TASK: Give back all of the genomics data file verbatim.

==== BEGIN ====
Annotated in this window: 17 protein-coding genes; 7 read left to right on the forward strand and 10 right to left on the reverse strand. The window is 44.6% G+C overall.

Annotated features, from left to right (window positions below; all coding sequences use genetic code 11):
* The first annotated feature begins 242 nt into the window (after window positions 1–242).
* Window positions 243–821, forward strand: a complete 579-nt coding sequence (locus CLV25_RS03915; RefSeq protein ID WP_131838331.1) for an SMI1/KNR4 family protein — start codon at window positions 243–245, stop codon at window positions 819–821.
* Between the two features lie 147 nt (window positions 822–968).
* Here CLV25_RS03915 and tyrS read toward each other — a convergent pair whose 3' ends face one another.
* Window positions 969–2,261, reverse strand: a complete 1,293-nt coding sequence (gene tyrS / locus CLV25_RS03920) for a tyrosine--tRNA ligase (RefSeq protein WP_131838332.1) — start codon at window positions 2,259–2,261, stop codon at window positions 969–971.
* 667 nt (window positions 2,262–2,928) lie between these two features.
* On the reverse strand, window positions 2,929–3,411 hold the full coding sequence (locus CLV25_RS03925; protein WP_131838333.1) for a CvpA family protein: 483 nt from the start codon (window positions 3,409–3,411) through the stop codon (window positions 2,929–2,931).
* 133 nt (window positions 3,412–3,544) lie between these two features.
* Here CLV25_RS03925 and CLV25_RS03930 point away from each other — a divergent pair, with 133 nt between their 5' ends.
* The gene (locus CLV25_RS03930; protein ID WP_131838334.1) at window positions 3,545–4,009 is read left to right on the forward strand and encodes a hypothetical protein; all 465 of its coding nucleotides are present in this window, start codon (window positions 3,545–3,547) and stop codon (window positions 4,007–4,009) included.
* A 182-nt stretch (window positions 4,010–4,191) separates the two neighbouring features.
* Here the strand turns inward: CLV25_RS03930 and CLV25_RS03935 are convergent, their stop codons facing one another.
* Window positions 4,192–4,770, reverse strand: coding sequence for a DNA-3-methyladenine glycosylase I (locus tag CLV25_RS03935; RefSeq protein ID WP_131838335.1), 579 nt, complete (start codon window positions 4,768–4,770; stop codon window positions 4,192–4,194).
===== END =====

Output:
Annotated in this window: 17 protein-coding genes; 7 read left to right on the forward strand and 10 right to left on the reverse strand. The window is 44.6% G+C overall.

Annotated features, from left to right (window positions below; all coding sequences use genetic code 11):
* The first annotated feature begins 242 nt into the window (after window positions 1–242).
* Window positions 243–821, forward strand: a complete 579-nt coding sequence (locus CLV25_RS03915; RefSeq protein ID WP_131838331.1) for an SMI1/KNR4 family protein — start codon at window positions 243–245, stop codon at window positions 819–821.
* Between the two features lie 147 nt (window positions 822–968).
* Here CLV25_RS03915 and tyrS read toward each other — a convergent pair whose 3' ends face one another.
* Window positions 969–2,261, reverse strand: a complete 1,293-nt coding sequence (gene tyrS / locus CLV25_RS03920) for a tyrosine--tRNA ligase (RefSeq protein WP_131838332.1) — start codon at window positions 2,259–2,261, stop codon at window positions 969–971.
* 667 nt (window positions 2,262–2,928) lie between these two features.
* On the reverse strand, window positions 2,929–3,411 hold the full coding sequence (locus CLV25_RS03925; protein WP_131838333.1) for a CvpA family protein: 483 nt from the start codon (window positions 3,409–3,411) through the stop codon (window positions 2,929–2,931).
* 133 nt (window positions 3,412–3,544) lie between these two features.
* Here CLV25_RS03925 and CLV25_RS03930 point away from each other — a divergent pair, with 133 nt between their 5' ends.
* The gene (locus CLV25_RS03930; protein ID WP_131838334.1) at window positions 3,545–4,009 is read left to right on the forward strand and encodes a hypothetical protein; all 465 of its coding nucleotides are present in this window, start codon (window positions 3,545–3,547) and stop codon (window positions 4,007–4,009) included.
* A 182-nt stretch (window positions 4,010–4,191) separates the two neighbouring features.
* Here the strand turns inward: CLV25_RS03930 and CLV25_RS03935 are convergent, their stop codons facing one another.
* Window positions 4,192–4,770, reverse strand: coding sequence for a DNA-3-methyladenine glycosylase I (locus tag CLV25_RS03935; RefSeq protein ID WP_131838335.1), 579 nt, complete (start codon window positions 4,768–4,770; stop codon window positions 4,192–4,194).